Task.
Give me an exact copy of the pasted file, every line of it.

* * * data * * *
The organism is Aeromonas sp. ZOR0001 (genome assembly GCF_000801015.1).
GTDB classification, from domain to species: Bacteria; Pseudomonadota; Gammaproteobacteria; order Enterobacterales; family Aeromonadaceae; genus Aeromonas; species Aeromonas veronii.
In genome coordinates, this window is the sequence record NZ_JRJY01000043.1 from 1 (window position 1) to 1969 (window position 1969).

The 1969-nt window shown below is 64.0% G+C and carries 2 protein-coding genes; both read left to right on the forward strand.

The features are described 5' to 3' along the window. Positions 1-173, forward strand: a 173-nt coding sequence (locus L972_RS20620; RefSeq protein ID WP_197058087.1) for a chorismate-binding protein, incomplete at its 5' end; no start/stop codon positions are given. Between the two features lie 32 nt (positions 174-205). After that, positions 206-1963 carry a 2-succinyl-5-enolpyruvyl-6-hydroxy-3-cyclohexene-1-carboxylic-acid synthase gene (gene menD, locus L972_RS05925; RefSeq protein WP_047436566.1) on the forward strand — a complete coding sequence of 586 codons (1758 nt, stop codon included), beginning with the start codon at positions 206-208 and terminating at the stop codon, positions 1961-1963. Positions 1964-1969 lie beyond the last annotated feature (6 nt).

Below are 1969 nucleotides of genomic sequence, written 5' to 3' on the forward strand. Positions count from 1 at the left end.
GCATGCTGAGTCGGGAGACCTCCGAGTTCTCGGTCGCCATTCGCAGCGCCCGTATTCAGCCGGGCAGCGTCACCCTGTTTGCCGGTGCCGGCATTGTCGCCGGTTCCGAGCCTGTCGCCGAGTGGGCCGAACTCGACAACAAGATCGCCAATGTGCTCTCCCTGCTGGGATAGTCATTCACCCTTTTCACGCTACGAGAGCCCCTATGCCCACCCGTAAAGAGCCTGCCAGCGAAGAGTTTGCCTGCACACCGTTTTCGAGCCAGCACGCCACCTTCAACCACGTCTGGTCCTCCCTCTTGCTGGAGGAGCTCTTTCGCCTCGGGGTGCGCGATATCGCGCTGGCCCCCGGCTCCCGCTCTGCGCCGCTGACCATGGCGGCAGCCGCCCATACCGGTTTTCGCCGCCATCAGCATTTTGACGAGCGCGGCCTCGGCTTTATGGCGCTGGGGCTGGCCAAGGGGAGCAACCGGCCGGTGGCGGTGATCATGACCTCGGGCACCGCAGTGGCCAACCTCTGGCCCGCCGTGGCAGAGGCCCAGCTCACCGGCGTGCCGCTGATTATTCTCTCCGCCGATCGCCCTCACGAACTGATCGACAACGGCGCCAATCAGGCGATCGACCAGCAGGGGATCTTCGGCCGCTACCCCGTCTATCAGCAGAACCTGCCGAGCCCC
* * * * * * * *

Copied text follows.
The organism is Aeromonas sp. ZOR0001 (genome assembly GCF_000801015.1).
GTDB classification, from domain to species: Bacteria; Pseudomonadota; Gammaproteobacteria; order Enterobacterales; family Aeromonadaceae; genus Aeromonas; species Aeromonas veronii.
In genome coordinates, this window is the sequence record NZ_JRJY01000043.1 from 1 (window position 1) to 1969 (window position 1969).

The 1969-nt window shown below is 64.0% G+C and carries 2 protein-coding genes; both read left to right on the forward strand.

The features are described 5' to 3' along the window. Positions 1-173, forward strand: a 173-nt coding sequence (locus L972_RS20620; RefSeq protein ID WP_197058087.1) for a chorismate-binding protein, incomplete at its 5' end; no start/stop codon positions are given. Between the two features lie 32 nt (positions 174-205). After that, positions 206-1963 carry a 2-succinyl-5-enolpyruvyl-6-hydroxy-3-cyclohexene-1-carboxylic-acid synthase gene (gene menD, locus L972_RS05925; RefSeq protein WP_047436566.1) on the forward strand — a complete coding sequence of 586 codons (1758 nt, stop codon included), beginning with the start codon at positions 206-208 and terminating at the stop codon, positions 1961-1963. Positions 1964-1969 lie beyond the last annotated feature (6 nt).

Below are 1969 nucleotides of genomic sequence, written 5' to 3' on the forward strand. Positions count from 1 at the left end.
GCATGCTGAGTCGGGAGACCTCCGAGTTCTCGGTCGCCATTCGCAGCGCCCGTATTCAGCCGGGCAGCGTCACCCTGTTTGCCGGTGCCGGCATTGTCGCCGGTTCCGAGCCTGTCGCCGAGTGGGCCGAACTCGACAACAAGATCGCCAATGTGCTCTCCCTGCTGGGATAGTCATTCACCCTTTTCACGCTACGAGAGCCCCTATGCCCACCCGTAAAGAGCCTGCCAGCGAAGAGTTTGCCTGCACACCGTTTTCGAGCCAGCACGCCACCTTCAACCACGTCTGGTCCTCCCTCTTGCTGGAGGAGCTCTTTCGCCTCGGGGTGCGCGATATCGCGCTGGCCCCCGGCTCCCGCTCTGCGCCGCTGACCATGGCGGCAGCCGCCCATACCGGTTTTCGCCGCCATCAGCATTTTGACGAGCGCGGCCTCGGCTTTATGGCGCTGGGGCTGGCCAAGGGGAGCAACCGGCCGGTGGCGGTGATCATGACCTCGGGCACCGCAGTGGCCAACCTCTGGCCCGCCGTGGCAGAGGCCCAGCTCACCGGCGTGCCGCTGATTATTCTCTCCGCCGATCGCCCTCACGAACTGATCGACAACGGCGCCAATCAGGCGATCGACCAGCAGGGGATCTTCGGCCGCTACCCCGTCTATCAGCAGAACCTGCCGAGCCCC